Print Friendly and PDF
only search openDemocracy.net

Utopia in Sheffield? We have to start somewhere.

“What makes us move is tasting dreams of what could be, stepping into the cracks where another world is coming into view.”

Credit: Flickr/Lucas Theis. Public Domain.

We need utopian thinking.

If this claim had been made 25 years ago, people would have said I was mad. After the fall of the Berlin Wall and the disintegration of the Soviet Union, the idea that utopia equals totalitarianism gained widespread acceptance, and utopianism was regarded as a form of totalising thinking destined to end in terror. Margaret Thatcher famously declared that “There is no alternative” to the neoliberal project, and Francis Fukuyama proclaimed the “End of History.”

One of Fukuyama’s key assertions was that “we cannot picture to ourselves a world that is essentially different from the present one, and at the same time better.” His basic claim was that the time for utopian projects, and even the possibility of utopian thinking, was over. But this strikes me as nonsense. Why can’t we picture and construct a world transformed?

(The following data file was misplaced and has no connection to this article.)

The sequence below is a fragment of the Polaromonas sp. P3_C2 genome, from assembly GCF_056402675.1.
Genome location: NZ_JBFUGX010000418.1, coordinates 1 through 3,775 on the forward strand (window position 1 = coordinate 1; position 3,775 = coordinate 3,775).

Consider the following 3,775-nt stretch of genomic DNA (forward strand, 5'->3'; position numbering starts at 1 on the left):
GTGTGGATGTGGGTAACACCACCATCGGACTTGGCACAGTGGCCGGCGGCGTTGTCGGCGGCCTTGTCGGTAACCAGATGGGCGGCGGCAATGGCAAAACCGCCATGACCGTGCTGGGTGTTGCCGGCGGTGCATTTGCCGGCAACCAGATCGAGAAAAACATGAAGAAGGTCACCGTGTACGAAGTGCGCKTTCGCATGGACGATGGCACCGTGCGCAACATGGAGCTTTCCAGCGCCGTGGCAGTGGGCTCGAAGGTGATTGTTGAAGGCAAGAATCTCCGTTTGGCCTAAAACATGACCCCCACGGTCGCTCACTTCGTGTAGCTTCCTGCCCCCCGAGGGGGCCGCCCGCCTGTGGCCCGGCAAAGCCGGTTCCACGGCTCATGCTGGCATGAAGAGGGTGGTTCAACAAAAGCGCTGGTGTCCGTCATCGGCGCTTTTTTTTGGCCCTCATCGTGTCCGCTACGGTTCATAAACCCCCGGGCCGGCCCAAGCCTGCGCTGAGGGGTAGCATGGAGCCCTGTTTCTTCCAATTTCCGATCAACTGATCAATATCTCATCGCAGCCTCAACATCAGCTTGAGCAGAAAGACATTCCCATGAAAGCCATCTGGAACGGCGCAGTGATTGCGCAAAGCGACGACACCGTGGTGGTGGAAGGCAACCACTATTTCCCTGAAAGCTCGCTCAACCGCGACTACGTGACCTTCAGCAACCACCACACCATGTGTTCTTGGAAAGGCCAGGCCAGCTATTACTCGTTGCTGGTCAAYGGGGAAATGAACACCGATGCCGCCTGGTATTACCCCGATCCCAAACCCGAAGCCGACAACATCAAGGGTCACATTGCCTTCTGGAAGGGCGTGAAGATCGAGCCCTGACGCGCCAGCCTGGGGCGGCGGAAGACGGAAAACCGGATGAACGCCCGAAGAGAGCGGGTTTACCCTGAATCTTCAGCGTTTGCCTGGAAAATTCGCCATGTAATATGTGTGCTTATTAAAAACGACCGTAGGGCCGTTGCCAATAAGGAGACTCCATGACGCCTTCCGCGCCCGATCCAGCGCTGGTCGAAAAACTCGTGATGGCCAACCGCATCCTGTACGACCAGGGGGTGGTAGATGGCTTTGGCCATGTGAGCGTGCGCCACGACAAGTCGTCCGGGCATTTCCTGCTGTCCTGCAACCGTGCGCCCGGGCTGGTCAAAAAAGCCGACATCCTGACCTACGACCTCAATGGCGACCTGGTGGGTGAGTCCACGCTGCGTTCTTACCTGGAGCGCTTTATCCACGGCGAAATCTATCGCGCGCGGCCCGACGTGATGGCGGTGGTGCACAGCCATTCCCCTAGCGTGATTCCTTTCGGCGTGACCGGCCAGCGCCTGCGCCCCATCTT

Myself and Max Munday are organizing a series of workshops to begin the difficult task of constructing a shared utopian vision with activists, campaigners, artists and others working for social change. The first worskhop – organised as part of Sheffield’s “Festival of Debate” – provided an opportunity to share experiences, explore political and ethical motivations, and identify aspects of existing practices that point towards a better way of being. 

This might seem a bit pompous or grandiose, but as we put it in our publicity blurb, “We Have to Start Somewhere. I’m well aware of all the criticisms that have been leveled at utopian thinking: there’s the fear that utopianism ignores or negates human plurality and difference; that it quashes individual freedom; that it draws up blueprints of a world in which everything and everyone is uniform and regulated; and that utopia can only be realised through suppression and coercion.

There are also concerns that attempts to realise utopian visions will always fail amidst myriad unintended consequences; that utopias are the wish-fulfillment fantasies of individuals oblivious to the dynamics of class struggle; that utopianism is an elitist project that denies the possibility of workers constructing and determining their own future; and that ultimately, utopianism is a complete irrelevance—those who construct the future won’t give a damn about the pictures we paint today.

However, none of these criticisms strike me as convincing.

Firstly, the idea that utopias quash freedom and suppress difference is based on a misreading—and sometimes a deliberate misrepresentation—of the utopian genre. While there are plenty of utopian visions that are terrifying and about which we should be fearful, the history of utopian ideas is rich and varied, and there are plenty of other interpretations from Charles Fourier to William Morris to Ursula Le Guin that celebrate freedom and difference.